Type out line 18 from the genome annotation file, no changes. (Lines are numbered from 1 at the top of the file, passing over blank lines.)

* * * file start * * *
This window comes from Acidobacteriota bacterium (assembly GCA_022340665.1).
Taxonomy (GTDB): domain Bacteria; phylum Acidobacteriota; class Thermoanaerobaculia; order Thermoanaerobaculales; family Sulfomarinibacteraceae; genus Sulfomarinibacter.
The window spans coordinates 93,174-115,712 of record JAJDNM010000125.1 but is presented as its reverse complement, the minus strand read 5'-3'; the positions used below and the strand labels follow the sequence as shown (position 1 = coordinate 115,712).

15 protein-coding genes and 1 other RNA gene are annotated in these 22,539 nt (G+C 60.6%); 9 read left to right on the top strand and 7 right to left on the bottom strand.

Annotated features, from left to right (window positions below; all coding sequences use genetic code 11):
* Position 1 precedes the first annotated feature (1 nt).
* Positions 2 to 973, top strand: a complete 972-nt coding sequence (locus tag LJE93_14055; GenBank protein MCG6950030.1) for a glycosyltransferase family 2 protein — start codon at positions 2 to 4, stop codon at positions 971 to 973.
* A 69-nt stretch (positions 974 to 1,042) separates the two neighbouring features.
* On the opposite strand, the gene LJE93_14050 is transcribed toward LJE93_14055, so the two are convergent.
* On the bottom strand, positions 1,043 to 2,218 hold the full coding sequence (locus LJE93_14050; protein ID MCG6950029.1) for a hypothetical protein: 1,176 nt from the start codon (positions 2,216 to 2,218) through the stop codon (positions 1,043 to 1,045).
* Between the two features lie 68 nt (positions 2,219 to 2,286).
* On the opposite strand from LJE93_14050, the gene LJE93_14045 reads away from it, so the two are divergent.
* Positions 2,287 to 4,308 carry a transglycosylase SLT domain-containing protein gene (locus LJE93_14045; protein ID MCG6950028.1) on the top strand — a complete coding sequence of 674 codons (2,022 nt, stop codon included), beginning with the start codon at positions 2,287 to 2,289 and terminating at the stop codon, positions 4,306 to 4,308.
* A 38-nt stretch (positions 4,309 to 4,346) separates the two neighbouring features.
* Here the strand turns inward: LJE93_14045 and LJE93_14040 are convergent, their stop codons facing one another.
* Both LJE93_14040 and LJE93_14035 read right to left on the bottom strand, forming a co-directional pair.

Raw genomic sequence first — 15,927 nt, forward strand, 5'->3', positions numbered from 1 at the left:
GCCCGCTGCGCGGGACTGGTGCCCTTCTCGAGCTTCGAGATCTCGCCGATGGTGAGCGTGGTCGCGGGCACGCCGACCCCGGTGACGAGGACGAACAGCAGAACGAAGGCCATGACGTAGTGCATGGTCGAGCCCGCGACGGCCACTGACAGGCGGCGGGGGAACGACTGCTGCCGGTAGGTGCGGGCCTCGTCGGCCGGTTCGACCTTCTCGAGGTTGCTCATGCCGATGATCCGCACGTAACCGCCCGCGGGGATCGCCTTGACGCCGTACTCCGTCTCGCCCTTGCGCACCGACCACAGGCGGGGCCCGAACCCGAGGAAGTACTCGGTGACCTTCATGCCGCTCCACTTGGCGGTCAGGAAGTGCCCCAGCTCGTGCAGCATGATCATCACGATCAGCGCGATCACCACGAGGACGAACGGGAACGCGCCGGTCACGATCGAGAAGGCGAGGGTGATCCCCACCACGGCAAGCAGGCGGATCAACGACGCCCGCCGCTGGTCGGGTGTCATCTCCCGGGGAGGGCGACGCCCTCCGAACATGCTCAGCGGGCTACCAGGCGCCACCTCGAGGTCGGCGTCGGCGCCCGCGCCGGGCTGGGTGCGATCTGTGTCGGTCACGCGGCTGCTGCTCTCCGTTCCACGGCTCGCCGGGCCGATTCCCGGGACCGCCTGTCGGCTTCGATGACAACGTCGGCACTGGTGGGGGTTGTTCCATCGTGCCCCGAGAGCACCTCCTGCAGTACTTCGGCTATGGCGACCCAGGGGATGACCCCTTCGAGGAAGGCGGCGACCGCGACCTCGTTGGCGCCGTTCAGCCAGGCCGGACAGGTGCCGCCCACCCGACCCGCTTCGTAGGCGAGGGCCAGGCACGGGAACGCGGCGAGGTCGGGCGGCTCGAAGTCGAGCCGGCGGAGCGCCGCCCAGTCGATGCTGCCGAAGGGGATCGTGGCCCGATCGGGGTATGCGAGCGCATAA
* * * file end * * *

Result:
GCCCGCTGCGCGGGACTGGTGCCCTTCTCGAGCTTCGAGATCTCGCCGATGGTGAGCGTGGTCGCGGGCACGCCGACCCCGGTGACGAGGACGAACAGCAGAACGAAGGCCATGACGTAGTGCATGGTCGAGCCCGCGACGGCCACTGACAGGCGGCGGGGGAACGACTGCTGCCGGTAGGTGCGGGCCTCGTCGGCCGGTTCGACCTTCTCGAGGTTGCTCATGCCGATGATCCGCACGTAACCGCCCGCGGGGATCGCCTTGACGCCGTACTCCGTCTCGCCCTTGCGCACCGACCACAGGCGGGGCCCGAACCCGAGGAAGTACTCGGTGACCTTCATGCCGCTCCACTTGGCGGTCAGGAAGTGCCCCAGCTCGTGCAGCATGATCATCACGATCAGCGCGATCACCACGAGGACGAACGGGAACGCGCCGGTCACGATCGAGAAGGCGAGGGTGATCCCCACCACGGCAAGCAGGCGGATCAACGACGCCCGCCGCTGGTCGGGTGTCATCTCCCGGGGAGGGCGACGCCCTCCGAACATGCTCAGCGGGCTACCAGGCGCCACCTCGAGGTCGGCGTCGGCGCCCGCGCCGGGCTGGGTGCGATCTGTGTCGGTCACGCGGCTGCTGCTCTCCGTTCCACGGCTCGCCGGGCCGATTCCCGGGACCGCCTGTCGGCTTCGATGACAACGTCGGCACTGGTGGGGGTTGTTCCATCGTGCCCCGAGAGCACCTCCTGCAGTACTTCGGCTATGGCGACCCAGGGGATGACCCCTTCGAGGAAGGCGGCGACCGCGACCTCGTTGGCGCCGTTCAGCCAGGCCGGACAGGTGCCGCCCACCCGACCCGCTTCGTAGGCGAGGGCCAGGCACGGGAACGCGGCGAGGTCGGGCGGCTCGAAGTCGAGCCGGCGGAGCGCCGCCCAGTCGATGCTGCCGAAGGGGATCGTGGCCCGATCGGGGTATGCGAGCGCATAA